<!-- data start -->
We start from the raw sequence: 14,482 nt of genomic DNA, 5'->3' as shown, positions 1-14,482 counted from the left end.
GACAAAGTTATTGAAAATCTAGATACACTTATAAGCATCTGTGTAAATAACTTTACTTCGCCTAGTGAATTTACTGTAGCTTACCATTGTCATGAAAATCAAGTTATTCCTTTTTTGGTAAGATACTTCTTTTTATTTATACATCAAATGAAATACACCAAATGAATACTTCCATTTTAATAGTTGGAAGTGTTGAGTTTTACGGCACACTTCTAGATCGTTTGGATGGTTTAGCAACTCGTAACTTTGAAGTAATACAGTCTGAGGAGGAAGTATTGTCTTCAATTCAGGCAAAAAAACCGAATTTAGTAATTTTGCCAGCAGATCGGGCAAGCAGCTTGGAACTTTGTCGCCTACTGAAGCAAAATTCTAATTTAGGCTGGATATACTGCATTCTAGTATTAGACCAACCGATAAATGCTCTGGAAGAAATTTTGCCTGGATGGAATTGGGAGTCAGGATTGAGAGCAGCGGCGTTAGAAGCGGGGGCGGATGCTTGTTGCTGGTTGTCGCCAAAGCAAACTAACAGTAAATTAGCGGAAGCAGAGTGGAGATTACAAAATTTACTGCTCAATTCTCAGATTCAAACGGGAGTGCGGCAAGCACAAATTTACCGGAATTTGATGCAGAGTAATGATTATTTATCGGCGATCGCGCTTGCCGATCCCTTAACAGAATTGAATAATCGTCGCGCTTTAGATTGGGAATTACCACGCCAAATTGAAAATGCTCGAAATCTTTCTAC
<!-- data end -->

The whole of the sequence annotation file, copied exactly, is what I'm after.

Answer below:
We start from the raw sequence: 14,482 nt of genomic DNA, 5'->3' as shown, positions 1-14,482 counted from the left end.
GACAAAGTTATTGAAAATCTAGATACACTTATAAGCATCTGTGTAAATAACTTTACTTCGCCTAGTGAATTTACTGTAGCTTACCATTGTCATGAAAATCAAGTTATTCCTTTTTTGGTAAGATACTTCTTTTTATTTATACATCAAATGAAATACACCAAATGAATACTTCCATTTTAATAGTTGGAAGTGTTGAGTTTTACGGCACACTTCTAGATCGTTTGGATGGTTTAGCAACTCGTAACTTTGAAGTAATACAGTCTGAGGAGGAAGTATTGTCTTCAATTCAGGCAAAAAAACCGAATTTAGTAATTTTGCCAGCAGATCGGGCAAGCAGCTTGGAACTTTGTCGCCTACTGAAGCAAAATTCTAATTTAGGCTGGATATACTGCATTCTAGTATTAGACCAACCGATAAATGCTCTGGAAGAAATTTTGCCTGGATGGAATTGGGAGTCAGGATTGAGAGCAGCGGCGTTAGAAGCGGGGGCGGATGCTTGTTGCTGGTTGTCGCCAAAGCAAACTAACAGTAAATTAGCGGAAGCAGAGTGGAGATTACAAAATTTACTGCTCAATTCTCAGATTCAAACGGGAGTGCGGCAAGCACAAATTTACCGGAATTTGATGCAGAGTAATGATTATTTATCGGCGATCGCGCTTGCCGATCCCTTAACAGAATTGAATAATCGTCGCGCTTTAGATTGGGAATTACCACGCCAAATTGAAAATGCTCGAAATCTTTCTAC